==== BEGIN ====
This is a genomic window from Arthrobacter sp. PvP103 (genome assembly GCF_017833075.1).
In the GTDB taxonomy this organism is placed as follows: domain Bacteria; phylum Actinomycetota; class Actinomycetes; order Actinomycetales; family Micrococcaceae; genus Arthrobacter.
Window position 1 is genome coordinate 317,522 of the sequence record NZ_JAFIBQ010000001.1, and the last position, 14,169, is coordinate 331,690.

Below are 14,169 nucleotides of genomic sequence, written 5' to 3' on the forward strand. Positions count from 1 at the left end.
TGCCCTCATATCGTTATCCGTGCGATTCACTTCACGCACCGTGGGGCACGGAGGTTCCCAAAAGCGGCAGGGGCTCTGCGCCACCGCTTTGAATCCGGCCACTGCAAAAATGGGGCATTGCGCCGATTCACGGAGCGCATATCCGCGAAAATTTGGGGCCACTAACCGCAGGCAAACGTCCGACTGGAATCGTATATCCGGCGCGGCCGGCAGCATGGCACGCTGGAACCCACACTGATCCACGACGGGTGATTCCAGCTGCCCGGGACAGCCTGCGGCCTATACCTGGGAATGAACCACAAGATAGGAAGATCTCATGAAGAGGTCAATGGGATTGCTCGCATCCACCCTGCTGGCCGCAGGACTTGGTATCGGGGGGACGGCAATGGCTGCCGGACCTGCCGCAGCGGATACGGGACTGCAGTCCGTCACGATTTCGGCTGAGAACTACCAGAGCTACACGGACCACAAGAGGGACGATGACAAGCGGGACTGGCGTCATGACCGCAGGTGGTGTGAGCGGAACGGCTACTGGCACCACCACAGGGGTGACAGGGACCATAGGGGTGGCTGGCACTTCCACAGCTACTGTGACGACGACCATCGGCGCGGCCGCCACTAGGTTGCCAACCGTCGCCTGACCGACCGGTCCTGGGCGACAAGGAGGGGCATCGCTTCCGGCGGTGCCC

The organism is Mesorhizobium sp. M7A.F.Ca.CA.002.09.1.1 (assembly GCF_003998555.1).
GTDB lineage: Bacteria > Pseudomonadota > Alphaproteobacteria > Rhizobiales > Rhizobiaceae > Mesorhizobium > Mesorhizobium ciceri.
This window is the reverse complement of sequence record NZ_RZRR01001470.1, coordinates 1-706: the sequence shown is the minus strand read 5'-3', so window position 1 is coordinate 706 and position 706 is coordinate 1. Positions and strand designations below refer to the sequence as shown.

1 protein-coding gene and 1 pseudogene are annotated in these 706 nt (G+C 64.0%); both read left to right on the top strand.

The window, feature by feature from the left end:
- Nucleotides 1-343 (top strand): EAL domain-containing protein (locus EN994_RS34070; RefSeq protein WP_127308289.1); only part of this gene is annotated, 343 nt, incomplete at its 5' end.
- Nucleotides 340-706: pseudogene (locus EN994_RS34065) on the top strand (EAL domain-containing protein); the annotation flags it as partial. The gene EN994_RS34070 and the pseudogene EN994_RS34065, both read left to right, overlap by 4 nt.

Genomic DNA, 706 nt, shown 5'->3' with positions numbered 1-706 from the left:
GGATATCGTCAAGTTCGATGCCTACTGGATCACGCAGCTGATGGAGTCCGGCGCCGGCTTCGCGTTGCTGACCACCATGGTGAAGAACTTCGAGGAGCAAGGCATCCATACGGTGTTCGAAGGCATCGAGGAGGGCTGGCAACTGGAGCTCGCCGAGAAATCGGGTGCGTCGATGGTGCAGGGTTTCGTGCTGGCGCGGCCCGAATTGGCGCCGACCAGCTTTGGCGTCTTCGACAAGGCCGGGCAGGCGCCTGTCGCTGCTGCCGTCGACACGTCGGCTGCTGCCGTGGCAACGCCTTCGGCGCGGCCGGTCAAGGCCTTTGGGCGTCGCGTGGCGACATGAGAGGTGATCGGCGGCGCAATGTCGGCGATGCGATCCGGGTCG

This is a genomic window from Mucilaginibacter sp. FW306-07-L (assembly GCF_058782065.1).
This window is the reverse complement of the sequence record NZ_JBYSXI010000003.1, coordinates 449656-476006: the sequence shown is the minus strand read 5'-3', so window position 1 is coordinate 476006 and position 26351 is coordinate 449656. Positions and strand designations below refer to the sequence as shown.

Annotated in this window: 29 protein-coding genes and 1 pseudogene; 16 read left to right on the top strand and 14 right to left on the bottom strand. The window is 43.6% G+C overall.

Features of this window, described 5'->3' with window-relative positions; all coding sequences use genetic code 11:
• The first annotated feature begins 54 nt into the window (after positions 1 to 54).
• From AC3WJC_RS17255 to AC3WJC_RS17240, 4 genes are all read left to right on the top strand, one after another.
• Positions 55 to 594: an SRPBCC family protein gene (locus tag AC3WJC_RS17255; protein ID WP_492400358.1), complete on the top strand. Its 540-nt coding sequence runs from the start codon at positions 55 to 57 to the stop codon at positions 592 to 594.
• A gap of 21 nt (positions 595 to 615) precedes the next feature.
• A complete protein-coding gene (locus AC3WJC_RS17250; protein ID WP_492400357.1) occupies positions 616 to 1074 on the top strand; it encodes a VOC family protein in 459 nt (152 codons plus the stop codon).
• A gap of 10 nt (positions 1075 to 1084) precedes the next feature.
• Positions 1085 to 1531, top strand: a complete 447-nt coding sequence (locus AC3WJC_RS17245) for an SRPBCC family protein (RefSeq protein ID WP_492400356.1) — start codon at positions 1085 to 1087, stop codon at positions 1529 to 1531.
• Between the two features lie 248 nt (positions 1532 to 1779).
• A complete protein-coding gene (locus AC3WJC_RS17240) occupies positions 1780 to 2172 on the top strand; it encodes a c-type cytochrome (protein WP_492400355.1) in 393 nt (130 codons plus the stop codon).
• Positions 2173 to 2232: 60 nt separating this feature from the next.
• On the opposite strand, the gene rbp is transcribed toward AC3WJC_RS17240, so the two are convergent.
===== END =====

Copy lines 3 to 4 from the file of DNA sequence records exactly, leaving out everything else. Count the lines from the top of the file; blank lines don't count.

Window position 1 is genome coordinate 317,522 of the sequence record NZ_JAFIBQ010000001.1, and the last position, 14,169, is coordinate 331,690.

Below are 14,169 nucleotides of genomic sequence, written 5' to 3' on the forward strand. Positions count from 1 at the left end.